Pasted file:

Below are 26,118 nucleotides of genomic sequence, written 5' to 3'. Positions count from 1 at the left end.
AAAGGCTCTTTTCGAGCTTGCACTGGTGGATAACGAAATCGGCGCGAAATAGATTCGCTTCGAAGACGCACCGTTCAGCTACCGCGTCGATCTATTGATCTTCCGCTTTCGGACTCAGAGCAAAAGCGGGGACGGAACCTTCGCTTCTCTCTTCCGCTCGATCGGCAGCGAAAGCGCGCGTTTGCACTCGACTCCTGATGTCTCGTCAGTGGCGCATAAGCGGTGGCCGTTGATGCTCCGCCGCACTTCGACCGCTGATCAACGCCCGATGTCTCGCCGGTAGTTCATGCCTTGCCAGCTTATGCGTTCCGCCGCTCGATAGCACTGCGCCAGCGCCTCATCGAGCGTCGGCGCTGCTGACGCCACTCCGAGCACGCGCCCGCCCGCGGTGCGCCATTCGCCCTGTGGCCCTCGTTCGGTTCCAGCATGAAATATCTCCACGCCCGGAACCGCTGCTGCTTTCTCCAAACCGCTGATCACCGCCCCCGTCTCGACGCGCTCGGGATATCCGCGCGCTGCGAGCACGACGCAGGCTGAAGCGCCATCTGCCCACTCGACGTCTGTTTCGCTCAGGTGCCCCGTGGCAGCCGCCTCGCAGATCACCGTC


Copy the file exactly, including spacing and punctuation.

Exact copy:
Below are 26,118 nucleotides of genomic sequence, written 5' to 3'. Positions count from 1 at the left end.
AAAGGCTCTTTTCGAGCTTGCACTGGTGGATAACGAAATCGGCGCGAAATAGATTCGCTTCGAAGACGCACCGTTCAGCTACCGCGTCGATCTATTGATCTTCCGCTTTCGGACTCAGAGCAAAAGCGGGGACGGAACCTTCGCTTCTCTCTTCCGCTCGATCGGCAGCGAAAGCGCGCGTTTGCACTCGACTCCTGATGTCTCGTCAGTGGCGCATAAGCGGTGGCCGTTGATGCTCCGCCGCACTTCGACCGCTGATCAACGCCCGATGTCTCGCCGGTAGTTCATGCCTTGCCAGCTTATGCGTTCCGCCGCTCGATAGCACTGCGCCAGCGCCTCATCGAGCGTCGGCGCTGCTGACGCCACTCCGAGCACGCGCCCGCCCGCGGTGCGCCATTCGCCCTGTGGCCCTCGTTCGGTTCCAGCATGAAATATCTCCACGCCCGGAACCGCTGCTGCTTTCTCCAAACCGCTGATCACCGCCCCCGTCTCGACGCGCTCGGGATATCCGCGCGCTGCGAGCACGACGCAGGCTGAAGCGCCATCTGCCCACTCGACGTCTGTTTCGCTCAGGTGCCCCGTGGCAGCCGCCTCGCAGATCACCGTC